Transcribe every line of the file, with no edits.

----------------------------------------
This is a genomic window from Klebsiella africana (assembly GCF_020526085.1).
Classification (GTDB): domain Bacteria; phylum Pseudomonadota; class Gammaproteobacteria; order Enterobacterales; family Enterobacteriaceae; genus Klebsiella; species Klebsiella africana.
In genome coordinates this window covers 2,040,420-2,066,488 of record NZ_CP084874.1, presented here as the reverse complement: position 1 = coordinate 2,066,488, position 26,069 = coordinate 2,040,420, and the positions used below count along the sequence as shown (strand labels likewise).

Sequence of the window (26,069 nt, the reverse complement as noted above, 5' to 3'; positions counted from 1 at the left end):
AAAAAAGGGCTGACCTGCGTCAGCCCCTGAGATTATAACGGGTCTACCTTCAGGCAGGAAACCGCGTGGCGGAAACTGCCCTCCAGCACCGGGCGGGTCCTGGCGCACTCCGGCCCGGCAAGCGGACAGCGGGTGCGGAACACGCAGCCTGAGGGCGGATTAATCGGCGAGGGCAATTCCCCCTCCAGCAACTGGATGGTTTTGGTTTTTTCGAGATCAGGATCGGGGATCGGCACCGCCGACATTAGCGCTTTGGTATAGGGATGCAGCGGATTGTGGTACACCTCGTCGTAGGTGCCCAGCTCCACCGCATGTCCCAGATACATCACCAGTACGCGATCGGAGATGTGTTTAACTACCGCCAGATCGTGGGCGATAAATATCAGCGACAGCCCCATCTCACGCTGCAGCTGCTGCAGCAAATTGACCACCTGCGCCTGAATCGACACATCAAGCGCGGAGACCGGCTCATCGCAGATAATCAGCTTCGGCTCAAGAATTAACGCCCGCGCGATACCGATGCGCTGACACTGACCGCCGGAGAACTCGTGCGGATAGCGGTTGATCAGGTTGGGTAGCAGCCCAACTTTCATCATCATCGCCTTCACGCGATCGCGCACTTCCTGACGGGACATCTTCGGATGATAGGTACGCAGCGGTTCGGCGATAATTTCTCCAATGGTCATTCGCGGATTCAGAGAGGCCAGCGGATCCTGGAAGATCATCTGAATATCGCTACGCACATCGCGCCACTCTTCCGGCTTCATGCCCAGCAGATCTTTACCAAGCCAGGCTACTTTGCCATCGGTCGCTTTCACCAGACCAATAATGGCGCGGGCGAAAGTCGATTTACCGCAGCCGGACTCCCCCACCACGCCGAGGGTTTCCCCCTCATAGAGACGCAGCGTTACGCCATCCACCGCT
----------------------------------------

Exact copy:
This is a genomic window from Klebsiella africana (assembly GCF_020526085.1).
Classification (GTDB): domain Bacteria; phylum Pseudomonadota; class Gammaproteobacteria; order Enterobacterales; family Enterobacteriaceae; genus Klebsiella; species Klebsiella africana.
In genome coordinates this window covers 2,040,420-2,066,488 of record NZ_CP084874.1, presented here as the reverse complement: position 1 = coordinate 2,066,488, position 26,069 = coordinate 2,040,420, and the positions used below count along the sequence as shown (strand labels likewise).

Sequence of the window (26,069 nt, the reverse complement as noted above, 5' to 3'; positions counted from 1 at the left end):
AAAAAAGGGCTGACCTGCGTCAGCCCCTGAGATTATAACGGGTCTACCTTCAGGCAGGAAACCGCGTGGCGGAAACTGCCCTCCAGCACCGGGCGGGTCCTGGCGCACTCCGGCCCGGCAAGCGGACAGCGGGTGCGGAACACGCAGCCTGAGGGCGGATTAATCGGCGAGGGCAATTCCCCCTCCAGCAACTGGATGGTTTTGGTTTTTTCGAGATCAGGATCGGGGATCGGCACCGCCGACATTAGCGCTTTGGTATAGGGATGCAGCGGATTGTGGTACACCTCGTCGTAGGTGCCCAGCTCCACCGCATGTCCCAGATACATCACCAGTACGCGATCGGAGATGTGTTTAACTACCGCCAGATCGTGGGCGATAAATATCAGCGACAGCCCCATCTCACGCTGCAGCTGCTGCAGCAAATTGACCACCTGCGCCTGAATCGACACATCAAGCGCGGAGACCGGCTCATCGCAGATAATCAGCTTCGGCTCAAGAATTAACGCCCGCGCGATACCGATGCGCTGACACTGACCGCCGGAGAACTCGTGCGGATAGCGGTTGATCAGGTTGGGTAGCAGCCCAACTTTCATCATCATCGCCTTCACGCGATCGCGCACTTCCTGACGGGACATCTTCGGATGATAGGTACGCAGCGGTTCGGCGATAATTTCTCCAATGGTCATTCGCGGATTCAGAGAGGCCAGCGGATCCTGGAAGATCATCTGAATATCGCTACGCACATCGCGCCACTCTTCCGGCTTCATGCCCAGCAGATCTTTACCAAGCCAGGCTACTTTGCCATCGGTCGCTTTCACCAGACCAATAATGGCGCGGGCGAAAGTCGATTTACCGCAGCCGGACTCCCCCACCACGCCGAGGGTTTCCCCCTCATAGAGACGCAGCGTTACGCCATCCACCGCT